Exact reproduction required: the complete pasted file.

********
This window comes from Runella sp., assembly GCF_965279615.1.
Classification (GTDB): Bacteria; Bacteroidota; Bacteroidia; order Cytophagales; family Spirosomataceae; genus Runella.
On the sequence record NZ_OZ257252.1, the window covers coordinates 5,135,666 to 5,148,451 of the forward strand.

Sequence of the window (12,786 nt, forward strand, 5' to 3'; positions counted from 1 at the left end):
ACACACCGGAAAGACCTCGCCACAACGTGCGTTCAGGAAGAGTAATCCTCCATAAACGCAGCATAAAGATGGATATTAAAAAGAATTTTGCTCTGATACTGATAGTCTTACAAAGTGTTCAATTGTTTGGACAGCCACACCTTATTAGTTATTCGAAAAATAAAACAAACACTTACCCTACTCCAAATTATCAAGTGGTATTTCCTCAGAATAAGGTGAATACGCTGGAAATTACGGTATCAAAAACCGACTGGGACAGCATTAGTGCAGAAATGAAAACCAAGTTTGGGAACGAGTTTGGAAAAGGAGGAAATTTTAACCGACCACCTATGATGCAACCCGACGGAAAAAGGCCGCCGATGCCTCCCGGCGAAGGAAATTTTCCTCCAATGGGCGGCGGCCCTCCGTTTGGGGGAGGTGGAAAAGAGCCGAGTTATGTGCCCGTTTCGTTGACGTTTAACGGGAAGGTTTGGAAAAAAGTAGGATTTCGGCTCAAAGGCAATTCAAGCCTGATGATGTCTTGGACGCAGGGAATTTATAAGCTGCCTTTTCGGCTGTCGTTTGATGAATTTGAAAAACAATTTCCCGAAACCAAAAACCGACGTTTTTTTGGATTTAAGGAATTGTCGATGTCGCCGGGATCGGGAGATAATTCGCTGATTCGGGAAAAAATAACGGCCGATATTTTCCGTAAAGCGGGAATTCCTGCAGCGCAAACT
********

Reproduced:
This window comes from Runella sp., assembly GCF_965279615.1.
Classification (GTDB): Bacteria; Bacteroidota; Bacteroidia; order Cytophagales; family Spirosomataceae; genus Runella.
On the sequence record NZ_OZ257252.1, the window covers coordinates 5,135,666 to 5,148,451 of the forward strand.

Sequence of the window (12,786 nt, forward strand, 5' to 3'; positions counted from 1 at the left end):
ACACACCGGAAAGACCTCGCCACAACGTGCGTTCAGGAAGAGTAATCCTCCATAAACGCAGCATAAAGATGGATATTAAAAAGAATTTTGCTCTGATACTGATAGTCTTACAAAGTGTTCAATTGTTTGGACAGCCACACCTTATTAGTTATTCGAAAAATAAAACAAACACTTACCCTACTCCAAATTATCAAGTGGTATTTCCTCAGAATAAGGTGAATACGCTGGAAATTACGGTATCAAAAACCGACTGGGACAGCATTAGTGCAGAAATGAAAACCAAGTTTGGGAACGAGTTTGGAAAAGGAGGAAATTTTAACCGACCACCTATGATGCAACCCGACGGAAAAAGGCCGCCGATGCCTCCCGGCGAAGGAAATTTTCCTCCAATGGGCGGCGGCCCTCCGTTTGGGGGAGGTGGAAAAGAGCCGAGTTATGTGCCCGTTTCGTTGACGTTTAACGGGAAGGTTTGGAAAAAAGTAGGATTTCGGCTCAAAGGCAATTCAAGCCTGATGATGTCTTGGACGCAGGGAATTTATAAGCTGCCTTTTCGGCTGTCGTTTGATGAATTTGAAAAACAATTTCCCGAAACCAAAAACCGACGTTTTTTTGGATTTAAGGAATTGTCGATGTCGCCGGGATCGGGAGATAATTCGCTGATTCGGGAAAAAATAACGGCCGATATTTTCCGTAAAGCGGGAATTCCTGCAGCGCAAACT